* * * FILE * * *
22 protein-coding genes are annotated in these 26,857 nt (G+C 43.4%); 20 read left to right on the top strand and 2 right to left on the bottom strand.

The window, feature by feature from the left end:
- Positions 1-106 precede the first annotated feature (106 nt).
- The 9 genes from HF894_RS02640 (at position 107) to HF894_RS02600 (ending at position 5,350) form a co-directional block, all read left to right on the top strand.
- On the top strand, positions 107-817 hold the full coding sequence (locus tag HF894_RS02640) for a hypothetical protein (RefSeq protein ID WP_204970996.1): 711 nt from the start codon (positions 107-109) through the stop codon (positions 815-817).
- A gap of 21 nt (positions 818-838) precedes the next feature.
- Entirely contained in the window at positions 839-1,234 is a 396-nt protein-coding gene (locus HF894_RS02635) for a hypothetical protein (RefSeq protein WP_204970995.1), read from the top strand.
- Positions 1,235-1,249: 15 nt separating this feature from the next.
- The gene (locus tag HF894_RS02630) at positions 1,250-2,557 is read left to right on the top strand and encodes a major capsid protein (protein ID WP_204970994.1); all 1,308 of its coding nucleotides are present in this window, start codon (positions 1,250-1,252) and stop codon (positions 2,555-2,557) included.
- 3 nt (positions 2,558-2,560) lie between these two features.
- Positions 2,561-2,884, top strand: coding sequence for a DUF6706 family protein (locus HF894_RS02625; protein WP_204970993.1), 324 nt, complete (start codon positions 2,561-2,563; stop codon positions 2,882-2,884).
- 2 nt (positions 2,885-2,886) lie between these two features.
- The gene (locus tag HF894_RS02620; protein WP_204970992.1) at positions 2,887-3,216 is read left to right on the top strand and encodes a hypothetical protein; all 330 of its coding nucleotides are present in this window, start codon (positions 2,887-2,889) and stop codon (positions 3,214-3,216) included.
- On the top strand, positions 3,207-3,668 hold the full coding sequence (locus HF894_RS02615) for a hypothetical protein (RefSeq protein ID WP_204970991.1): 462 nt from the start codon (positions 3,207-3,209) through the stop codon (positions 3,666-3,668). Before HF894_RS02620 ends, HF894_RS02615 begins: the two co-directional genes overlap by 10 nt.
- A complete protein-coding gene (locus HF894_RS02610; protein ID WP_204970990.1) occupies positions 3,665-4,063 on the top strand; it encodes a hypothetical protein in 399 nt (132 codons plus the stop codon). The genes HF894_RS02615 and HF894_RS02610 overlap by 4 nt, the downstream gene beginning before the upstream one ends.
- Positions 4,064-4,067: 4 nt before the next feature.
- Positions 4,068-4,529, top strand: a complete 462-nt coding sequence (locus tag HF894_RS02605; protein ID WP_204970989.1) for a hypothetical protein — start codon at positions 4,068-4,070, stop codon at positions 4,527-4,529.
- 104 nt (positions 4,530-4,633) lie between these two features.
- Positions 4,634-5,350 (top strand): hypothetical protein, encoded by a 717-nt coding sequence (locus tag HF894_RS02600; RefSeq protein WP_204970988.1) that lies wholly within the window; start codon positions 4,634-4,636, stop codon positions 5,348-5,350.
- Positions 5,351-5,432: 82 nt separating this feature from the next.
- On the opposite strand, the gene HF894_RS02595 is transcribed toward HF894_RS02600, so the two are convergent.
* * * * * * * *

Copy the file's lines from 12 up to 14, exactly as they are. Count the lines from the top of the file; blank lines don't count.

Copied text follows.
- 2 nt (positions 2,885-2,886) lie between these two features.
- The gene (locus tag HF894_RS02620; protein WP_204970992.1) at positions 2,887-3,216 is read left to right on the top strand and encodes a hypothetical protein; all 330 of its coding nucleotides are present in this window, start codon (positions 2,887-2,889) and stop codon (positions 3,214-3,216) included.
- On the top strand, positions 3,207-3,668 hold the full coding sequence (locus HF894_RS02615) for a hypothetical protein (RefSeq protein ID WP_204970991.1): 462 nt from the start codon (positions 3,207-3,209) through the stop codon (positions 3,666-3,668). Before HF894_RS02620 ends, HF894_RS02615 begins: the two co-directional genes overlap by 10 nt.